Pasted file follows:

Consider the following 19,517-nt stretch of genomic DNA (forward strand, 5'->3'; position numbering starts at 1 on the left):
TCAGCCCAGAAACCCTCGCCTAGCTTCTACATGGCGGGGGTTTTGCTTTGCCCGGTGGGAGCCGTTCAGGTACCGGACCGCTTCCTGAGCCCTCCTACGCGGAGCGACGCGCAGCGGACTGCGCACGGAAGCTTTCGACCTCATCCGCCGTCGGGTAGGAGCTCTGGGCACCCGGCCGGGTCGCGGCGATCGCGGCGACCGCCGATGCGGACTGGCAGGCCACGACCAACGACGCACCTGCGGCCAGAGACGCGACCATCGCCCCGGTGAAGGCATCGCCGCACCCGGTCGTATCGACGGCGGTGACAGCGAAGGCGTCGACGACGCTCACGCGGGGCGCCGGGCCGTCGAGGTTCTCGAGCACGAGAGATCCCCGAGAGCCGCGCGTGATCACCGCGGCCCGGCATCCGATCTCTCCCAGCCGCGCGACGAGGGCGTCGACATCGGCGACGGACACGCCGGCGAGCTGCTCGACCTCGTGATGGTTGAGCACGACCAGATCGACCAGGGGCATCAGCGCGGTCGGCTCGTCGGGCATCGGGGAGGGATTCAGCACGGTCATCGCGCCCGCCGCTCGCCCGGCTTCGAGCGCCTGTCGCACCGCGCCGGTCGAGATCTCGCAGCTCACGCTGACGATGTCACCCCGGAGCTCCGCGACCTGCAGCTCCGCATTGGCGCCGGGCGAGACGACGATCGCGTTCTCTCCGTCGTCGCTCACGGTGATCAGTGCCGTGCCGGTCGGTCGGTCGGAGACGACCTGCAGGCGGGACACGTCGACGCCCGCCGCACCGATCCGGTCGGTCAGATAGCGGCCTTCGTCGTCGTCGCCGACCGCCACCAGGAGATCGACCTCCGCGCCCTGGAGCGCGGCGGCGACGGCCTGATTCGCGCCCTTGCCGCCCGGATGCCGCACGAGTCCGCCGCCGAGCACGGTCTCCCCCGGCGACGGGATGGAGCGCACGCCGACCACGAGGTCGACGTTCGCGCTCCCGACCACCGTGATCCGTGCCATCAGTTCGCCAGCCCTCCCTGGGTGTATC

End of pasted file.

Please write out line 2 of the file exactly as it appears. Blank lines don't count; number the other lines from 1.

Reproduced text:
TCAGCCCAGAAACCCTCGCCTAGCTTCTACATGGCGGGGGTTTTGCTTTGCCCGGTGGGAGCCGTTCAGGTACCGGACCGCTTCCTGAGCCCTCCTACGCGGAGCGACGCGCAGCGGACTGCGCACGGAAGCTTTCGACCTCATCCGCCGTCGGGTAGGAGCTCTGGGCACCCGGCCGGGTCGCGGCGATCGCGGCGACCGCCGATGCGGACTGGCAGGCCACGACCAACGACGCACCTGCGGCCAGAGACGCGACCATCGCCCCGGTGAAGGCATCGCCGCACCCGGTCGTATCGACGGCGGTGACAGCGAAGGCGTCGACGACGCTCACGCGGGGCGCCGGGCCGTCGAGGTTCTCGAGCACGAGAGATCCCCGAGAGCCGCGCGTGATCACCGCGGCCCGGCATCCGATCTCTCCCAGCCGCGCGACGAGGGCGTCGACATCGGCGACGGACACGCCGGCGAGCTGCTCGACCTCGTGATGGTTGAGCACGACCAGATCGACCAGGGGCATCAGCGCGGTCGGCTCGTCGGGCATCGGGGAGGGATTCAGCACGGTCATCGCGCCCGCCGCTCGCCCGGCTTCGAGCGCCTGTCGCACCGCGCCGGTCGAGATCTCGCAGCTCACGCTGACGATGTCACCCCGGAGCTCCGCGACCTGCAGCTCCGCATTGGCGCCGGGCGAGACGACGATCGCGTTCTCTCCGTCGTCGCTCACGGTGATCAGTGCCGTGCCGGTCGGTCGGTCGGAGACGACCTGCAGGCGGGACACGTCGACGCCCGCCGCACCGATCCGGTCGGTCAGATAGCGGCCTTCGTCGTCGTCGCCGACCGCCACCAGGAGATCGACCTCCGCGCCCTGGAGCGCGGCGGCGACGGCCTGATTCGCGCCCTTGCCGCCCGGATGCCGCACGAGTCCGCCGCCGAGCACGGTCTCCCCCGGCGACGGGATGGAGCGCACGCCGACCACGAGGTCGACGTTCGCGCTCCCGACCACCGTGATCCGTGCCATCAGTTCGCCAGCCCTCCCTGGGTGTATC